GOT totally vaxxed yesterday (Friday), a rare departure from the usual totally bleeped. Ushered into a side room past the fascist art one finds in motels, medical offices, and SF MOMA, one young woman led the way to two more young women, one of whom said, “Please roll up your sleeve, Bruce.” You can call me Mr. Anderson, I said. Hell, we're old friends by now, but I can't roll my sleeve past my massive push-up biceps so I'll have to take my shirt off, and we're unchaperoned here… Can't you just jab me through my shirt because… “Well, Mr. Anderson, you can take your shirt off. Take your time.” OK, but as you can see, ladies, I wear these arthritis gloves because even with them the buttoning processes are quite difficult… “Take your time, Mr. Anderson.” OK, I said, but please avert your eyes, ladies, I was raised modest. And just as they began to turn from me, I fessed up. Sorry, I'm just messin' with you. They laughed, but I do think the needle went in with more emphasis than necessary.
ON LINE COMMENTS OF THE WEEK
 “Pay close attention to events unspooling. Get ready for trouble. It’s coming every which way…”
It’s hard to pay attention to anything when one is oxygen-deprived from wearing pieces of cloth over one’s breathing holes for the last 12 months while looking down at the little black box of joy and ecstasy with mesmerizing pixels while bobbing one’s head to-and-fro to degrading noise and dissonant racket coming from ear buds while masquerading as today’s modern musical soundtrack of personal, moral, and social degradation.
Add to that the contemporary standard of losing our ability of any kind of reasonable attention span beyond seven seconds before one’s cognition begins to fully shut down and dissipate into nothingness.
Close Attention gives way to Ignorant Bliss… the soundtrack of our times.
 In the early blooming of the financial crisis in late 2007, Arianna Huffington said “In America we used to make things, now we just make things up.”
One significant attribute of our collapsing empire is its dithering into abstraction, ungrounded in reality and ruled by blockheads who mistake words for concepts–all of them the product of a clerical oligarchy whose whole existence is derivative: without something to destroy they too collapse. Fitting, then, that our president by fiat shuffles listlessly through his sad days, muttering and grimacing in a simulation of the punchy second-rate car salesman he used to be.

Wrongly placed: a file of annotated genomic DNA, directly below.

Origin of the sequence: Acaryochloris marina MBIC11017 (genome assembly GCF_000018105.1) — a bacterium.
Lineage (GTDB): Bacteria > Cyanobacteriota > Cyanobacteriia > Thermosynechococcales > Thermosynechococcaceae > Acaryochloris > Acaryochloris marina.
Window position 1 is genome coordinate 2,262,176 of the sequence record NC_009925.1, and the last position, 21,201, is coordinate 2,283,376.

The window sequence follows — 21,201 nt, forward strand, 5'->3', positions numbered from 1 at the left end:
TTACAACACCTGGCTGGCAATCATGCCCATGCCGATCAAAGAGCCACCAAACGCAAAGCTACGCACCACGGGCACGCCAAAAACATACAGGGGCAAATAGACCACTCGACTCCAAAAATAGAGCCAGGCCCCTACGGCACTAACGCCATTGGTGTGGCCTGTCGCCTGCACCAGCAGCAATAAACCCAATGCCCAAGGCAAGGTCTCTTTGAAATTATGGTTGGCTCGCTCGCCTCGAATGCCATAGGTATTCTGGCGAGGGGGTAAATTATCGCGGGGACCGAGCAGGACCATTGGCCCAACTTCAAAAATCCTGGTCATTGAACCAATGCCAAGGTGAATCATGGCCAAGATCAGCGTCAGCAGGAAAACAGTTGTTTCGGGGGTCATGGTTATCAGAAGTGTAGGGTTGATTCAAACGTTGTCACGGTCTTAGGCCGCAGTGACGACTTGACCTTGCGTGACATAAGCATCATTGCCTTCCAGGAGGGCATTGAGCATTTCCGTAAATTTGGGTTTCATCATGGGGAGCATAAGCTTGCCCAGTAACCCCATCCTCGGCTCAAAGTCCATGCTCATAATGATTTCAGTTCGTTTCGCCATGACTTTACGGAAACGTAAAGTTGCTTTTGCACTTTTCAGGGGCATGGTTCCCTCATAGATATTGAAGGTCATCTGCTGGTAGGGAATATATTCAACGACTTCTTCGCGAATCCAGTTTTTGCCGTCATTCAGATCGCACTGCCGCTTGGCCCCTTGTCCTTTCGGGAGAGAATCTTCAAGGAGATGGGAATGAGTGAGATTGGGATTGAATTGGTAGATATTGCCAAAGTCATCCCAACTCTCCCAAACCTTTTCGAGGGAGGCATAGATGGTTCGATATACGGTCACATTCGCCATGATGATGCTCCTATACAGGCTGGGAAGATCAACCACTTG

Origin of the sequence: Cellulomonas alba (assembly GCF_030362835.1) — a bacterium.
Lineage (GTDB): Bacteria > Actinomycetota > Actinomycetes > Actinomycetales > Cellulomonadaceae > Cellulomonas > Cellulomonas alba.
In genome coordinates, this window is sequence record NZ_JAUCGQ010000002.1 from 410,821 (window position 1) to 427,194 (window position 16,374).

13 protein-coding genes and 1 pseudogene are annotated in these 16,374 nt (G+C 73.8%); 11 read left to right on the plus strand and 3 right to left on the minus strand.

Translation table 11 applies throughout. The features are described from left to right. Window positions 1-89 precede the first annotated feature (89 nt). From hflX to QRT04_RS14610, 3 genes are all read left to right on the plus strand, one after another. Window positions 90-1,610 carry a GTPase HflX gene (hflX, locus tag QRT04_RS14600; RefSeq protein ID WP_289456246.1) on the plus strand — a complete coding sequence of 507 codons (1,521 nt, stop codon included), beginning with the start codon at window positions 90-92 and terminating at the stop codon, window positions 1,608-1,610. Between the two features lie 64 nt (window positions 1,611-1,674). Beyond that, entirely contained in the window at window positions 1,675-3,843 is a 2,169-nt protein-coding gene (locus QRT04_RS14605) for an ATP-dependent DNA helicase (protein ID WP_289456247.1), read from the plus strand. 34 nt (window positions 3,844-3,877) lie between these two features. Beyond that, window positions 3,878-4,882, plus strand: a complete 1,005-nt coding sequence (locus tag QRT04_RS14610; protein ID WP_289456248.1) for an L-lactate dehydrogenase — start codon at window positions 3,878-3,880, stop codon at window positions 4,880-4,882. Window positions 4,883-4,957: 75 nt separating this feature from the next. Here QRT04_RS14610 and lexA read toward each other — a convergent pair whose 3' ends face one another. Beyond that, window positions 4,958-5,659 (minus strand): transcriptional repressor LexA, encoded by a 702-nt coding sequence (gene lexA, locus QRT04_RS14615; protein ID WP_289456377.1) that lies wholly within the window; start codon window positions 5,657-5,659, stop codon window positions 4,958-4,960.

Time and nature are the implacable authorities that check faulty abstraction and crush foolish fantasy.
 “Does anyone seriously believe that the husk of Joe Biden will remain in office more than another few weeks? It’s obvious that he doesn’t have the mental mojo to work an authentic press conference, and surely not the customary address to a joint session of Congress. Even the news media may seek to know who is actually in charge of the executive branch before much longer”
People who do not know, are either not paying attention, or are fearful of being marginalized as a conspiracist for speaking the truth that not only the executive branch, but the entire U.S. government, is lead by an entrenched elite straddling the executive offices of bureaucracy (most importantly the CIA with the Department of State a close second), 501c/3 and 501c/4 bill-mills AKA “think tanks”, consultants, lobbying firms, and the C-suites of business and finance (the revolving doors at Goldman, JP Morgan, Boeing, Monsanto/Bayer).
Presidents who did not capitulate to this arrangement (FDR, JFK, Trump) either died before they were killed, murdered on parade, or found themselves a victim of a relentless 4 year long coup involving the aforementioned along with the 4th estate (also controlled by the aforementioned).